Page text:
If you are a fan of these kinds of movies you will love this one. If you are not, you probably won't change your mind but it will not feel like a waste of time. If you actively dislike these kinds of movies, this one won't change your mind.

Hearts Beat Loud: A little independent movie starring Nick Offerman and Kiersey Clemons as father and daughter Frank and Sam. Sam and Frank play music together informally in their house. Sam is off to college soon. They create a song that Frank thinks might give them a chance at music success, so he pesters Same into recording, playing, an maybe touring, while Sam is more interested in her new girlfriend and upcoming college.

This plays almost like a John Carney movie (Once, Begin Again, Sing Street), with original music interspersed with scenes and dialog pregnant with emotion. The lyrics and music, written by Keegan DeWitt, counterpoint, recapitulate, or develop the story. The movie and some scenes may be a bit slow, and the story may be unoriginal, but it is sweet, the music is pretty, and everyone does a fine job. Other featured actors include Toni Collette and Ted Danson, who shine (understatedly) when they are on screen.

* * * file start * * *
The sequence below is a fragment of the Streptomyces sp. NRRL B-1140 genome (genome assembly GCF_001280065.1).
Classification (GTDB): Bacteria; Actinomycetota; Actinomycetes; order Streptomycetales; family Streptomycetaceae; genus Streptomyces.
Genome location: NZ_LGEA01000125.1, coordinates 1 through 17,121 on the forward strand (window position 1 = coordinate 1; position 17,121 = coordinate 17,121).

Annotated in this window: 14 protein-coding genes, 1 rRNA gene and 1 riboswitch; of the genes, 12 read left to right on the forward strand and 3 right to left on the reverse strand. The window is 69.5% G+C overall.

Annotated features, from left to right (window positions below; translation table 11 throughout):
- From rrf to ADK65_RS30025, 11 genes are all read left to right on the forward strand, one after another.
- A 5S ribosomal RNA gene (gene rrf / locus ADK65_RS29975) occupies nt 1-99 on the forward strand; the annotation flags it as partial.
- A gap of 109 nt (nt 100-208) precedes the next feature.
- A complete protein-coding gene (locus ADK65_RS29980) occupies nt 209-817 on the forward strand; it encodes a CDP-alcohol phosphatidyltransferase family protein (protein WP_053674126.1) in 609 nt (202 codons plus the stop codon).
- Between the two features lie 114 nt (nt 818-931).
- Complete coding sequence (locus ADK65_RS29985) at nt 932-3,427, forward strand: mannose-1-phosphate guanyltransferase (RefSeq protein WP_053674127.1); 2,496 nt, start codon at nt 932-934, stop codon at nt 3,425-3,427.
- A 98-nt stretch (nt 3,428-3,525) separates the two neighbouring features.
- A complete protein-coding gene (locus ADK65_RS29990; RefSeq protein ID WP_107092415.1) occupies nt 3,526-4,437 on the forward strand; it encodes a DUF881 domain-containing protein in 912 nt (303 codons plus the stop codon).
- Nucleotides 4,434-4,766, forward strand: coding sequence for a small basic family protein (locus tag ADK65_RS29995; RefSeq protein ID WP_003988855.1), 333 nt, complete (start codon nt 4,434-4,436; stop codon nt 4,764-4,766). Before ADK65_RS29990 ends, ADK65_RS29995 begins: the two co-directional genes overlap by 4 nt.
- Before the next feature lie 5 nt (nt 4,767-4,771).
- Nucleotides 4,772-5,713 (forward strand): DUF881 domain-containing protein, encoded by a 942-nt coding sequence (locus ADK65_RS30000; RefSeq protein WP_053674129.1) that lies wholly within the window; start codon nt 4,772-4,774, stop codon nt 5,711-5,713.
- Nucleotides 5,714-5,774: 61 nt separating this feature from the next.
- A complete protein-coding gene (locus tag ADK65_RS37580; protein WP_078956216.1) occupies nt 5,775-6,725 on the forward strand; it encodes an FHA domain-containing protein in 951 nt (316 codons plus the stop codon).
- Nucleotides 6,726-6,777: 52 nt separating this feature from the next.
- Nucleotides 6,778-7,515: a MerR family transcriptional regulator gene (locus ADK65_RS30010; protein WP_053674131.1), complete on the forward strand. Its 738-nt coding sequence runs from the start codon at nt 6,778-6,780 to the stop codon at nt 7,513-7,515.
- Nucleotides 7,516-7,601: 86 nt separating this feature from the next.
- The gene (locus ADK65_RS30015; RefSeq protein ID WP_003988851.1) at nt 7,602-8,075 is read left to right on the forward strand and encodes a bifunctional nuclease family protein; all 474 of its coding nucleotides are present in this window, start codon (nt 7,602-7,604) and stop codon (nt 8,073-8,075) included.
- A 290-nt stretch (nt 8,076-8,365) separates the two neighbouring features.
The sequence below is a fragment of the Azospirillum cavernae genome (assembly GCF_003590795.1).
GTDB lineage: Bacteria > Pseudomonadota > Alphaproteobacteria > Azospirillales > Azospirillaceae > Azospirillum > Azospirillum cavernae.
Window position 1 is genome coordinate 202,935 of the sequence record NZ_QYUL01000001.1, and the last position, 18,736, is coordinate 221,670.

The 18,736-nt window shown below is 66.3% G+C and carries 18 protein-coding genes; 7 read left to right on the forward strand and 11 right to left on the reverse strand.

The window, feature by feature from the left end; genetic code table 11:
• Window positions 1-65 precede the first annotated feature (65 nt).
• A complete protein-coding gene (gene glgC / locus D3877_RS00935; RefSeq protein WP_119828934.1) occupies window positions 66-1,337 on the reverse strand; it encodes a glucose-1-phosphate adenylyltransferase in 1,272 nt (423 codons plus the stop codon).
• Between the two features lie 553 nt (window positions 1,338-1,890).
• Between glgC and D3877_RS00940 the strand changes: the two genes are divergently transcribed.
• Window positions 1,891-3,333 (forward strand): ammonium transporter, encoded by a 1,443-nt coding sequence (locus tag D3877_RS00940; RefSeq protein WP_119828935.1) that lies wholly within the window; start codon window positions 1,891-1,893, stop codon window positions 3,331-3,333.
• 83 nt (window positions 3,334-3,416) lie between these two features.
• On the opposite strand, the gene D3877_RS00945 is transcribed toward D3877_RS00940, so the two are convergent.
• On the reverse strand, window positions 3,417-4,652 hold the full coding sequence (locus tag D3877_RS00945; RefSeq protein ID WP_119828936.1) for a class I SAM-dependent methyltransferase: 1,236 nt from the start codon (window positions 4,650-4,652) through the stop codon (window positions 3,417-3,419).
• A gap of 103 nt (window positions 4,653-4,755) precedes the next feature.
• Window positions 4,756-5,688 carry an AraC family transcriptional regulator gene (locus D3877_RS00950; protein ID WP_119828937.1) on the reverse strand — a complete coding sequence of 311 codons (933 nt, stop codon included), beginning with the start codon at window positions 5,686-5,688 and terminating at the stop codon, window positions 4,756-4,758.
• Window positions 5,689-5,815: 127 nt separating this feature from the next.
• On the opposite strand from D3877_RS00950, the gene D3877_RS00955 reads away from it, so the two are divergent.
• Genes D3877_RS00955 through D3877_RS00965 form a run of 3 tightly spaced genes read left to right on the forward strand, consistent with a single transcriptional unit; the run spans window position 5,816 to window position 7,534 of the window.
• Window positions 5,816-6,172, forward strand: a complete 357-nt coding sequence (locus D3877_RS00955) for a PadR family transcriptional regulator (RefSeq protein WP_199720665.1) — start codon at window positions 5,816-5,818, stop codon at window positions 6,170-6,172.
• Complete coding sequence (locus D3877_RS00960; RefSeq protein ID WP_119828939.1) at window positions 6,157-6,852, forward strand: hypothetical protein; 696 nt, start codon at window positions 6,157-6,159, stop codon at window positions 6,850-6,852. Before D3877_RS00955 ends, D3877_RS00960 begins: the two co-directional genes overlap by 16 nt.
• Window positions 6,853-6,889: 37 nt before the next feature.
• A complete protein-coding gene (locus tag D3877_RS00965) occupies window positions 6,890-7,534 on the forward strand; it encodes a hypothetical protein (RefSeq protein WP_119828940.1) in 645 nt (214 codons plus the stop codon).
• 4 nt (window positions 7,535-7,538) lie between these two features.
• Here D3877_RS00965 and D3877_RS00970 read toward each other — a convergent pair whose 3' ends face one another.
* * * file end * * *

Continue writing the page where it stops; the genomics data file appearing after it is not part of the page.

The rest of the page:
I didn't know anything about Nick Offerman before watching this, other than that he is Megan Mullally's husband and a comedic actor of some kind. It was a nice surprise to see him perform in an appealing comic/dramatic role, and do it well. Worth watching if it comes your way.

Jagged: A documentary about Alanis Morissette, told in her own (current) voice and the voice of her band, from the time of her childhood up until Jagged Little Pill came out and upended music in the 1990s. I have seen many documentaries about musicians lately; this one stands out. It might be because I love Alanis' music, especially from that period. Or it may be that she is a great musician, this is an important piece of music, and it is a decent story. Not a fantastic story, just a decent one (a decent story seems to elude most other music documentaries).

Alanis has famously distanced herself from this film, saying that she was betrayed in its making and that it represents distorted facts. I am not sure what her problem is, and I wish she would clarify. There are only two negative insinuations that she makes. One is that she was involved with adult married men in the music business when she was 15 years old, and that, over time, she has learned that these men took advantage of her and were, in fact, pedophiles and abusers. I don't think this is a huge revelation, since she sings about this in Hands Clean and other songs. She does narrow down the people to specific times and companies where she was working in the documentary. The other negative comment is about her all-male band-mates who attracted and slept with many female fans during their first tour, which she found, in retrospect, to be distasteful and anti-feminist. Again, I don't think this is a huge revelation.